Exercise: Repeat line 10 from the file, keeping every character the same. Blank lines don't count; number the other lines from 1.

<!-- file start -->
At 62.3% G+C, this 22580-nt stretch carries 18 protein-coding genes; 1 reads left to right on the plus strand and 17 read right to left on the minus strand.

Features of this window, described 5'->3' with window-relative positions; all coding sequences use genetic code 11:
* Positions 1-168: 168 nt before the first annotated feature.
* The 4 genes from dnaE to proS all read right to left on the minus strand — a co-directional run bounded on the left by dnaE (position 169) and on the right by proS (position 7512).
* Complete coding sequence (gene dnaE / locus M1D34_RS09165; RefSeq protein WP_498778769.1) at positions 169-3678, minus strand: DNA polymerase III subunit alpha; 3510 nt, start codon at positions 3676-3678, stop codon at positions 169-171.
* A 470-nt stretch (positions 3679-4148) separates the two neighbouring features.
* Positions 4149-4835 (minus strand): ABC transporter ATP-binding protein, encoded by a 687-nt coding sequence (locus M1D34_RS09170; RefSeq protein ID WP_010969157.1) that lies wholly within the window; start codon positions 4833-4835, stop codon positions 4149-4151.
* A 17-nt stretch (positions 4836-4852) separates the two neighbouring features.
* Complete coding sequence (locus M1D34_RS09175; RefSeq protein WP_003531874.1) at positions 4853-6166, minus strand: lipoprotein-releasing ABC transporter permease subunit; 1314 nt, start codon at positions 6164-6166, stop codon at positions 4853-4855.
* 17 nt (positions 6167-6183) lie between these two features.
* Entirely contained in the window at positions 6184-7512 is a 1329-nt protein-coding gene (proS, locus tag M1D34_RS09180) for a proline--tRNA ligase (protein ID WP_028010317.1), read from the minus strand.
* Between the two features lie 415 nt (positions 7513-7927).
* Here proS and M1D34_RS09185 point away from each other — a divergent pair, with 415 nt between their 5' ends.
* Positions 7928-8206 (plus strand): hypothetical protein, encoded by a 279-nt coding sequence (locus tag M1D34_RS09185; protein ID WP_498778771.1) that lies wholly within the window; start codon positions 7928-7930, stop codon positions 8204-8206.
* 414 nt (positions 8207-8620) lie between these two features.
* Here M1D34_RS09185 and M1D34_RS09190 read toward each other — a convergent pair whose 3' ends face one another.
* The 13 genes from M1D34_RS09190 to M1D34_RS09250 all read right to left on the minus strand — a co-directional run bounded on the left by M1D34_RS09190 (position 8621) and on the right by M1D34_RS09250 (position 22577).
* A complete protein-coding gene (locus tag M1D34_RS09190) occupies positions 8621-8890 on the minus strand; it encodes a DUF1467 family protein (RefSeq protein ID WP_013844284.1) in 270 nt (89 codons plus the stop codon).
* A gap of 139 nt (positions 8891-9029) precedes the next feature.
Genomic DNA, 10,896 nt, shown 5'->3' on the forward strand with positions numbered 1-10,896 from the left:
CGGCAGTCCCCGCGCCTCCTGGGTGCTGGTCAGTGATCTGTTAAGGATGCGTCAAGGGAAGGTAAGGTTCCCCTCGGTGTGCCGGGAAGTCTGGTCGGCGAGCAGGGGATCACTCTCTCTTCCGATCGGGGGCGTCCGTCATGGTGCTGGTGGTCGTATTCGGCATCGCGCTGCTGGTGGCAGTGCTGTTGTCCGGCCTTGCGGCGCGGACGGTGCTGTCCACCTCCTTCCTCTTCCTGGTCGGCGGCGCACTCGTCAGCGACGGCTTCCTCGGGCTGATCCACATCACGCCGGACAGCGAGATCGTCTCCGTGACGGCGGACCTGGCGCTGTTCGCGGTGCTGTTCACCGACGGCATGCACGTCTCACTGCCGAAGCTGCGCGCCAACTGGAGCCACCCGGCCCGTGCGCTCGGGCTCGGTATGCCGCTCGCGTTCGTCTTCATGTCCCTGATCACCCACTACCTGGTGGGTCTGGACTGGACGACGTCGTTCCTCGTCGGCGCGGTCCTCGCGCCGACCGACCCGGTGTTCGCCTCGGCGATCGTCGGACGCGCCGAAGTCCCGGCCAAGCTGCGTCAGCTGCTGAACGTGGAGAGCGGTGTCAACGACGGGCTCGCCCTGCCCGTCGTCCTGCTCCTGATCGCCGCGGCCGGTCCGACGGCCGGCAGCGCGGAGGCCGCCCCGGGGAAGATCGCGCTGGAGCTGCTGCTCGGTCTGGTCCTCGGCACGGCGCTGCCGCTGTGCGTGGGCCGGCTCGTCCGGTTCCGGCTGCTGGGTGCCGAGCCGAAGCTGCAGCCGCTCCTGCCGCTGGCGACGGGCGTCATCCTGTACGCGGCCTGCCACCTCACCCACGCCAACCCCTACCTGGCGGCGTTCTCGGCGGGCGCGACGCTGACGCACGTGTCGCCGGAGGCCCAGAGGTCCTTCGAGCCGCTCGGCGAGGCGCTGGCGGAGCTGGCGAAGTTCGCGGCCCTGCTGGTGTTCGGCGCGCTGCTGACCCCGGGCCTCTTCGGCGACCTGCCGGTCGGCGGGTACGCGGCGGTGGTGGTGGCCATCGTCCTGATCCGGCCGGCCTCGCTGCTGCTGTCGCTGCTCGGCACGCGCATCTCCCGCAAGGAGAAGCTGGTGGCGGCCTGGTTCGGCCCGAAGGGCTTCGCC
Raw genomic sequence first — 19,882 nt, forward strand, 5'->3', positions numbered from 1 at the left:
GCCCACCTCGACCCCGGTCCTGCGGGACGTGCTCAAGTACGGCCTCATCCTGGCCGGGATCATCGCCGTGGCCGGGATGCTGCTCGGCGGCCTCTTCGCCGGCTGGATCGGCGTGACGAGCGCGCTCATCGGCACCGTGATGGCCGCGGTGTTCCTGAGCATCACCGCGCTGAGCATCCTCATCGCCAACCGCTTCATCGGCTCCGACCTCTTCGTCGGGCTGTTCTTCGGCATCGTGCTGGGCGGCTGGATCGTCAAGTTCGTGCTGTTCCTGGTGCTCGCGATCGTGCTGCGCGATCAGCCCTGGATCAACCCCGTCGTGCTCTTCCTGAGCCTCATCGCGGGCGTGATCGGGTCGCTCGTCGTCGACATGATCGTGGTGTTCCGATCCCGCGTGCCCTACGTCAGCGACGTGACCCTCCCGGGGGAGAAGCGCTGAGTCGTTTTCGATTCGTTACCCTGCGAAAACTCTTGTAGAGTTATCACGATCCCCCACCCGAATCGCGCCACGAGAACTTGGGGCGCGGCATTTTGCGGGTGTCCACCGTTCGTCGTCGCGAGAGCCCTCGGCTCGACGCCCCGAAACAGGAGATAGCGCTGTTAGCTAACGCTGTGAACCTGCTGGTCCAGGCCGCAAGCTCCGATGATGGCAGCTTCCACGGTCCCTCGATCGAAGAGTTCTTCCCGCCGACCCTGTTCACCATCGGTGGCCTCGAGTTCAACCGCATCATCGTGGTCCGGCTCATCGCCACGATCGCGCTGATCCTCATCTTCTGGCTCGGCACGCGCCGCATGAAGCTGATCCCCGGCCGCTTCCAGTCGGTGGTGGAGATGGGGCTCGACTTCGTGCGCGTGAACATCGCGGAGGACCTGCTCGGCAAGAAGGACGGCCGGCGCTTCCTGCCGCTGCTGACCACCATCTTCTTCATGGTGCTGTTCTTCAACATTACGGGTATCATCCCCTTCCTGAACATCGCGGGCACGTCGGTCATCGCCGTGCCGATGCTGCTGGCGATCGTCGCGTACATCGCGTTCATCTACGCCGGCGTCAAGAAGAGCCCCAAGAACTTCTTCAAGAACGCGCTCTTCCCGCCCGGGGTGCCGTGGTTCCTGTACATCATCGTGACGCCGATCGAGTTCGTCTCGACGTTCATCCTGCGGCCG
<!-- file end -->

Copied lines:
* 17 nt (positions 6167-6183) lie between these two features.